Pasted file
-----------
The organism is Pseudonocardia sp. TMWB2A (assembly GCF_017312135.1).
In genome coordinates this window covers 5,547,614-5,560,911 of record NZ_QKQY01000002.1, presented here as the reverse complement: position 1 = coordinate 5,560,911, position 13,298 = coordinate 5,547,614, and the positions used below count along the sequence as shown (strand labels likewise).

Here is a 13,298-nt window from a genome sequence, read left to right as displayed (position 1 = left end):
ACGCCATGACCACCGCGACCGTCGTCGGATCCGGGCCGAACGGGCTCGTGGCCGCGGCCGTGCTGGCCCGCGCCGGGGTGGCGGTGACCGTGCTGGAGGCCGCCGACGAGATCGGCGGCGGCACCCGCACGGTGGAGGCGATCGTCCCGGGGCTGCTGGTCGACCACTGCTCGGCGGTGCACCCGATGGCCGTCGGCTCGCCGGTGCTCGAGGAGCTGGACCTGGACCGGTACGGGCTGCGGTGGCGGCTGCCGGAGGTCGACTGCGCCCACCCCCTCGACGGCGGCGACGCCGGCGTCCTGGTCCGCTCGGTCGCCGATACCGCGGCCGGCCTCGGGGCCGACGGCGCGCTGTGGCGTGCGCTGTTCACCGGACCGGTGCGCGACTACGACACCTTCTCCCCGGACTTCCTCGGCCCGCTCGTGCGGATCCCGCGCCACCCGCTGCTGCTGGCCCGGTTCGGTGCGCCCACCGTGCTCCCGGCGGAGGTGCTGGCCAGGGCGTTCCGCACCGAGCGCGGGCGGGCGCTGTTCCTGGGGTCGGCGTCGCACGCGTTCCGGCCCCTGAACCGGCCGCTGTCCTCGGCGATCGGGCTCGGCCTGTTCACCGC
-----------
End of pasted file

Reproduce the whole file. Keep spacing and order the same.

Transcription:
The organism is Pseudonocardia sp. TMWB2A (assembly GCF_017312135.1).
In genome coordinates this window covers 5,547,614-5,560,911 of record NZ_QKQY01000002.1, presented here as the reverse complement: position 1 = coordinate 5,560,911, position 13,298 = coordinate 5,547,614, and the positions used below count along the sequence as shown (strand labels likewise).

Here is a 13,298-nt window from a genome sequence, read left to right as displayed (position 1 = left end):
ACGCCATGACCACCGCGACCGTCGTCGGATCCGGGCCGAACGGGCTCGTGGCCGCGGCCGTGCTGGCCCGCGCCGGGGTGGCGGTGACCGTGCTGGAGGCCGCCGACGAGATCGGCGGCGGCACCCGCACGGTGGAGGCGATCGTCCCGGGGCTGCTGGTCGACCACTGCTCGGCGGTGCACCCGATGGCCGTCGGCTCGCCGGTGCTCGAGGAGCTGGACCTGGACCGGTACGGGCTGCGGTGGCGGCTGCCGGAGGTCGACTGCGCCCACCCCCTCGACGGCGGCGACGCCGGCGTCCTGGTCCGCTCGGTCGCCGATACCGCGGCCGGCCTCGGGGCCGACGGCGCGCTGTGGCGTGCGCTGTTCACCGGACCGGTGCGCGACTACGACACCTTCTCCCCGGACTTCCTCGGCCCGCTCGTGCGGATCCCGCGCCACCCGCTGCTGCTGGCCCGGTTCGGTGCGCCCACCGTGCTCCCGGCGGAGGTGCTGGCCAGGGCGTTCCGCACCGAGCGCGGGCGGGCGCTGTTCCTGGGGTCGGCGTCGCACGCGTTCCGGCCCCTGAACCGGCCGCTGTCCTCGGCGATCGGGCTCGGCCTGTTCACCGC